Purpose: The purpose of this paper is to explore fieldwork dilemmas for a Pakhtun researcher, educated in the West, to research family or domestic violence in the unstable, hostile environment of the Khyber-Pakhtunkhwa province, Pakistan. Design/methodology/approach: A gender studies approach is here combined with masculinities studies, and a critical qualitative research methodology is used in this study. Findings: The paper argues that unstable regions dominated by certain forms of masculinity require specific research approaches when conducting research and addressing a topic that is culturally taboo. Practical implications: The paper suggests how the insider–outsider dynamic plays out for researchers who come from a particular field and return to it under changed circumstances. It also indicates how a taboo topic in a context where direct questioning is not possible might be approached through the use of vignettes. Social implications: The paper suggests how the contradictory position of a masculinity, simultaneously bearing traces of the hegemonic and of marginalization, may be negotiated in the field. Originality/value: Social research on the Khyber-Pakhtunkhwa province of Pakistan is rarely conducted and reported due to the unrest in this region. The paper thus contributes original insights from fieldwork carried out there. It also contributes to the limited but growing literature on conducting fieldwork in hostile environments.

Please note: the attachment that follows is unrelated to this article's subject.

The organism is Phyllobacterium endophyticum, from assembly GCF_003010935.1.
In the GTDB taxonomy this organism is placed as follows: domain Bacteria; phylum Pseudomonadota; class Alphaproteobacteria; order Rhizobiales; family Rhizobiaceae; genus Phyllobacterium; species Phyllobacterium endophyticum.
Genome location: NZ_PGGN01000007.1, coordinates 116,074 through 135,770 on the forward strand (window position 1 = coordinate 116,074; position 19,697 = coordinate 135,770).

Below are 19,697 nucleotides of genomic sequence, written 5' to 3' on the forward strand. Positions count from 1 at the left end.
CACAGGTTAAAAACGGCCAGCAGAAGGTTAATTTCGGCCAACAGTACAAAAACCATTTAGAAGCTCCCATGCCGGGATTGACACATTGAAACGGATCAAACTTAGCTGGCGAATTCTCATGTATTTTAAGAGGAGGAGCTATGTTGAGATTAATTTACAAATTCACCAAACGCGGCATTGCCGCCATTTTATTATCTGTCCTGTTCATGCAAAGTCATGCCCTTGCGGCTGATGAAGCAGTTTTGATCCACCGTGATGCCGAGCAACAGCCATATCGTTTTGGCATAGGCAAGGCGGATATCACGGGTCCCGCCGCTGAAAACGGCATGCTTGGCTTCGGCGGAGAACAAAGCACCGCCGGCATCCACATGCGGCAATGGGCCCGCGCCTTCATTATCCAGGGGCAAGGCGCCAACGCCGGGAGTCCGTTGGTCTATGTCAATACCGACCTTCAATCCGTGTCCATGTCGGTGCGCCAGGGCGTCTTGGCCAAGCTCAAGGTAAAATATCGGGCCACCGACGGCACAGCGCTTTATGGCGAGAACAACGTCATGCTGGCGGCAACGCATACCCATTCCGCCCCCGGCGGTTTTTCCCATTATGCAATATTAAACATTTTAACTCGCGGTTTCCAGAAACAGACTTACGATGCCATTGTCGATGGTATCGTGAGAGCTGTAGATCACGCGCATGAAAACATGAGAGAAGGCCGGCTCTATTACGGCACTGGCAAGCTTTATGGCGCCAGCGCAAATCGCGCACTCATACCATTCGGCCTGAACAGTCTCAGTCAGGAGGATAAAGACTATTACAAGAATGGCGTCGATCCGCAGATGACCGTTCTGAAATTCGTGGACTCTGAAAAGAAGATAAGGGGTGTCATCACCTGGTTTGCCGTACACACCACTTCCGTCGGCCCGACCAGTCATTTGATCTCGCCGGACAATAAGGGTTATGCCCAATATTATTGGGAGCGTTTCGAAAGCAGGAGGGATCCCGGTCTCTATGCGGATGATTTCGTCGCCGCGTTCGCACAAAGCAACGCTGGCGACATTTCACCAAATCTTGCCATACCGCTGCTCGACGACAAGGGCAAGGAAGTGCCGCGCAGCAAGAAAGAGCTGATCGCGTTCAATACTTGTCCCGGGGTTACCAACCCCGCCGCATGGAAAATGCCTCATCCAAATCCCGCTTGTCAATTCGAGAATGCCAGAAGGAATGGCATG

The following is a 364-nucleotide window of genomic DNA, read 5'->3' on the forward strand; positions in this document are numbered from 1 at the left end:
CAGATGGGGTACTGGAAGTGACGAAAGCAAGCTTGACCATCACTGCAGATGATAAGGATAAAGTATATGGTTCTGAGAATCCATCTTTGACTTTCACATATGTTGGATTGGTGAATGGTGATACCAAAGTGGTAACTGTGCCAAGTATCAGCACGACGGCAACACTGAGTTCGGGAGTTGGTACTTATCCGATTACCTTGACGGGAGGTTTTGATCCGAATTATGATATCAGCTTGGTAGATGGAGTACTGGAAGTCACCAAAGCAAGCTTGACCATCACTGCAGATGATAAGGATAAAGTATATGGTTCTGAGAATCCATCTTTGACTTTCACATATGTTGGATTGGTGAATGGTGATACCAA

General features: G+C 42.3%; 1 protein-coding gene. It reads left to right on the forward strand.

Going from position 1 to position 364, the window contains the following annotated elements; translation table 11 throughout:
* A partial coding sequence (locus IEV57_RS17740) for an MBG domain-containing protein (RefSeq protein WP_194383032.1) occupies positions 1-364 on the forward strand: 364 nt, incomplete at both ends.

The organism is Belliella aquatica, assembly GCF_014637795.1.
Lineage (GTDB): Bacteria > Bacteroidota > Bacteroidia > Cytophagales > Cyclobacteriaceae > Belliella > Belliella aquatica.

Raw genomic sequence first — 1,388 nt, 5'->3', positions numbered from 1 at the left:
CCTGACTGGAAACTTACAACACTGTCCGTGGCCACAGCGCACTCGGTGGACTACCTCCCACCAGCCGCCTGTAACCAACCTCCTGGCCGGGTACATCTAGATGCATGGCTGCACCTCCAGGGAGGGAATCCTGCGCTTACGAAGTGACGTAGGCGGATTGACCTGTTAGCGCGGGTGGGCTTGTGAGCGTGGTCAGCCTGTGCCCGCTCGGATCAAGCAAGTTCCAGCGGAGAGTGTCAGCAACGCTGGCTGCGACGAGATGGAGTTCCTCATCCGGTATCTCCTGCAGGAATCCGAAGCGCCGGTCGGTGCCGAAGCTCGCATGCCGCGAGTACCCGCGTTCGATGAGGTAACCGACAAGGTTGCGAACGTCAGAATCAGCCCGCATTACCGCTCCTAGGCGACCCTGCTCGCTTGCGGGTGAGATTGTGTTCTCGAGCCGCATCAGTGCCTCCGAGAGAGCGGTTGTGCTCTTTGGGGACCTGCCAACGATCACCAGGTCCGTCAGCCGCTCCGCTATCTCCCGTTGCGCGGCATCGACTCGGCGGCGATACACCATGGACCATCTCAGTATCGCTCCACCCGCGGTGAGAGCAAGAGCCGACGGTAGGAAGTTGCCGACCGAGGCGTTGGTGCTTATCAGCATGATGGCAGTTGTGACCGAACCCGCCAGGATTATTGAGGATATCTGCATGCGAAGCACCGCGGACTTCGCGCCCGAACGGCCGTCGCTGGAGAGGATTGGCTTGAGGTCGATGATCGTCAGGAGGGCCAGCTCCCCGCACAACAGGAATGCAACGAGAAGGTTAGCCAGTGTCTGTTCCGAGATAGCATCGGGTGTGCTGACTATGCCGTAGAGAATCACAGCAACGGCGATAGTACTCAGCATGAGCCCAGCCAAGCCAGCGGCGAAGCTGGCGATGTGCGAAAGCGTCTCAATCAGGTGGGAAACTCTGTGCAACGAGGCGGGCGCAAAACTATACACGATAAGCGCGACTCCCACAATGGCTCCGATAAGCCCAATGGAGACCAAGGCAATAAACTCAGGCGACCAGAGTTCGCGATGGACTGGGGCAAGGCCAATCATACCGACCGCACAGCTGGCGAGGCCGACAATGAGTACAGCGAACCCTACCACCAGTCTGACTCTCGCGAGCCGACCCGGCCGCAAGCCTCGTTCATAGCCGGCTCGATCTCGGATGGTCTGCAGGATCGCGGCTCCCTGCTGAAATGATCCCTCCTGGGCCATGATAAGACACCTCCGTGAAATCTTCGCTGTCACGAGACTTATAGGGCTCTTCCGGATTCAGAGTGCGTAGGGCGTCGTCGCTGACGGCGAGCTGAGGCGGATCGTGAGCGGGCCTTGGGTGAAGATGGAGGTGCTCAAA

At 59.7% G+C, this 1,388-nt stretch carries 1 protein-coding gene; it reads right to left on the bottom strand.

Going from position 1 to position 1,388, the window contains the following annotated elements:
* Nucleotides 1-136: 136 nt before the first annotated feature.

|Number of pages||11|
|Journal||Qualitative Research Journal|
|State||Published - 4 Jun 2019|
Bibliographical noteFunding Information:
Muhammad Saeed completed his PhD in Women’s Studies at the University of York, UK, in 2012. Currently, he works as Assistant Professor of Sociology at the Department of Global and Social Studies, King Fahd University of Petroleum and Minerals (KFUPM), Saudi Arabia. Previously, he worked as Assistant in the Department of Sociology, University of Malakand, Pakistan. His research interests include gender, masculinity and violence; migration studies; modernization and social development; Pakistan Studies; and the Middle East and Saudi Arabia specifically. He would like to acknowledge the Higher Education Commission (HEC) of Pakistan and University of Malakand for funding his PhD studies abroad.
© 2019, Emerald Publishing Limited.
- Domestic violence
- Family violence
- Hostile environment
- Sensitive topic
ASJC Scopus subject areas
- Social Sciences (all)